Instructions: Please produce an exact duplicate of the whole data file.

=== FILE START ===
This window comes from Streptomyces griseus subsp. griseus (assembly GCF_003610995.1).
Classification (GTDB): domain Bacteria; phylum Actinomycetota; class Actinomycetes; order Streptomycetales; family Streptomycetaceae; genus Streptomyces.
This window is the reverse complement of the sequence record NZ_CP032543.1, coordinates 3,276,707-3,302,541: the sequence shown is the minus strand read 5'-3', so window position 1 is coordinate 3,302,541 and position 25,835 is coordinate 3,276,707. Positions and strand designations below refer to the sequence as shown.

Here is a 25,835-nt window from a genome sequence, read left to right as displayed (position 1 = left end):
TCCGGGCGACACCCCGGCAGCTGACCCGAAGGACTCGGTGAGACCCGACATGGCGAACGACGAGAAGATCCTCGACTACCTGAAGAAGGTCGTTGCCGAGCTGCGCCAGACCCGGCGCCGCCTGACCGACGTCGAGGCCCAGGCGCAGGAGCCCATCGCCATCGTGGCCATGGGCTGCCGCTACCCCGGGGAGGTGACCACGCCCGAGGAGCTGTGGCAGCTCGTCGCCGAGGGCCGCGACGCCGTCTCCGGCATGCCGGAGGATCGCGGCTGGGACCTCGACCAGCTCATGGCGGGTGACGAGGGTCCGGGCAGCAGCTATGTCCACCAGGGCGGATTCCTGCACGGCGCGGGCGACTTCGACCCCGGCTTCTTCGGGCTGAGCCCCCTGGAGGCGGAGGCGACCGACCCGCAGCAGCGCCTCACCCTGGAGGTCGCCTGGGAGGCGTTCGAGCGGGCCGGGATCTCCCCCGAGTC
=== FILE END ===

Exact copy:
This window comes from Streptomyces griseus subsp. griseus (assembly GCF_003610995.1).
Classification (GTDB): domain Bacteria; phylum Actinomycetota; class Actinomycetes; order Streptomycetales; family Streptomycetaceae; genus Streptomyces.
This window is the reverse complement of the sequence record NZ_CP032543.1, coordinates 3,276,707-3,302,541: the sequence shown is the minus strand read 5'-3', so window position 1 is coordinate 3,302,541 and position 25,835 is coordinate 3,276,707. Positions and strand designations below refer to the sequence as shown.

Here is a 25,835-nt window from a genome sequence, read left to right as displayed (position 1 = left end):
TCCGGGCGACACCCCGGCAGCTGACCCGAAGGACTCGGTGAGACCCGACATGGCGAACGACGAGAAGATCCTCGACTACCTGAAGAAGGTCGTTGCCGAGCTGCGCCAGACCCGGCGCCGCCTGACCGACGTCGAGGCCCAGGCGCAGGAGCCCATCGCCATCGTGGCCATGGGCTGCCGCTACCCCGGGGAGGTGACCACGCCCGAGGAGCTGTGGCAGCTCGTCGCCGAGGGCCGCGACGCCGTCTCCGGCATGCCGGAGGATCGCGGCTGGGACCTCGACCAGCTCATGGCGGGTGACGAGGGTCCGGGCAGCAGCTATGTCCACCAGGGCGGATTCCTGCACGGCGCGGGCGACTTCGACCCCGGCTTCTTCGGGCTGAGCCCCCTGGAGGCGGAGGCGACCGACCCGCAGCAGCGCCTCACCCTGGAGGTCGCCTGGGAGGCGTTCGAGCGGGCCGGGATCTCCCCCGAGTC